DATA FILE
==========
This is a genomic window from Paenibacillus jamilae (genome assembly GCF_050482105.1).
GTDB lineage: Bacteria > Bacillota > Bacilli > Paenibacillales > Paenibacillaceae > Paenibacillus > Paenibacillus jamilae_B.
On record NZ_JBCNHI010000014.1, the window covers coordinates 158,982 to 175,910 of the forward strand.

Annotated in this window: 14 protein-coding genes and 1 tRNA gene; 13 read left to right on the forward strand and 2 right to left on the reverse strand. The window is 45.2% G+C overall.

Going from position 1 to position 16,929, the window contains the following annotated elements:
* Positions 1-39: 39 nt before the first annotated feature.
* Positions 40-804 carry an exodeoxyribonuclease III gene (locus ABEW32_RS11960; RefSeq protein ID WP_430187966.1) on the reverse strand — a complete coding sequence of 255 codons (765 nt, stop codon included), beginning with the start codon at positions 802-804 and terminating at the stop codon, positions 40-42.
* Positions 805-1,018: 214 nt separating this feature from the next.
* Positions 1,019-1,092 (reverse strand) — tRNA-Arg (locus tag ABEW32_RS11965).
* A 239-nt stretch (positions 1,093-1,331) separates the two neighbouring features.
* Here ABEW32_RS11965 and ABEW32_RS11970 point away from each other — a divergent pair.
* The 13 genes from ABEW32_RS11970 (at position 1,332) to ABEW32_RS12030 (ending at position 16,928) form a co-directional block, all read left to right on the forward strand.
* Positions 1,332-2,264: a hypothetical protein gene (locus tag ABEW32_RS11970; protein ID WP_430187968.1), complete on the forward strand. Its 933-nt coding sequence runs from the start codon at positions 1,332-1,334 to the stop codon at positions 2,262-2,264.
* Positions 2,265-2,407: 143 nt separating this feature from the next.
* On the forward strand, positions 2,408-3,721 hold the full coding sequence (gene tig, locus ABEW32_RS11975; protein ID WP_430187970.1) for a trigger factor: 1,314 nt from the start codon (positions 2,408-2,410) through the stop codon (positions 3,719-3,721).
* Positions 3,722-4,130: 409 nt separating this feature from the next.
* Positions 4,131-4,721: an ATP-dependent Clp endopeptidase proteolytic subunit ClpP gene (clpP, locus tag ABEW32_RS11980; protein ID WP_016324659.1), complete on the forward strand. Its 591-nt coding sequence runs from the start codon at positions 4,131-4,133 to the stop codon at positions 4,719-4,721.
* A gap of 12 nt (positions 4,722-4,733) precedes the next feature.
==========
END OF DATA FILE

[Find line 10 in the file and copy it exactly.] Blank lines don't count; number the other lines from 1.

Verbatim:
* A 239-nt stretch (positions 1,093-1,331) separates the two neighbouring features.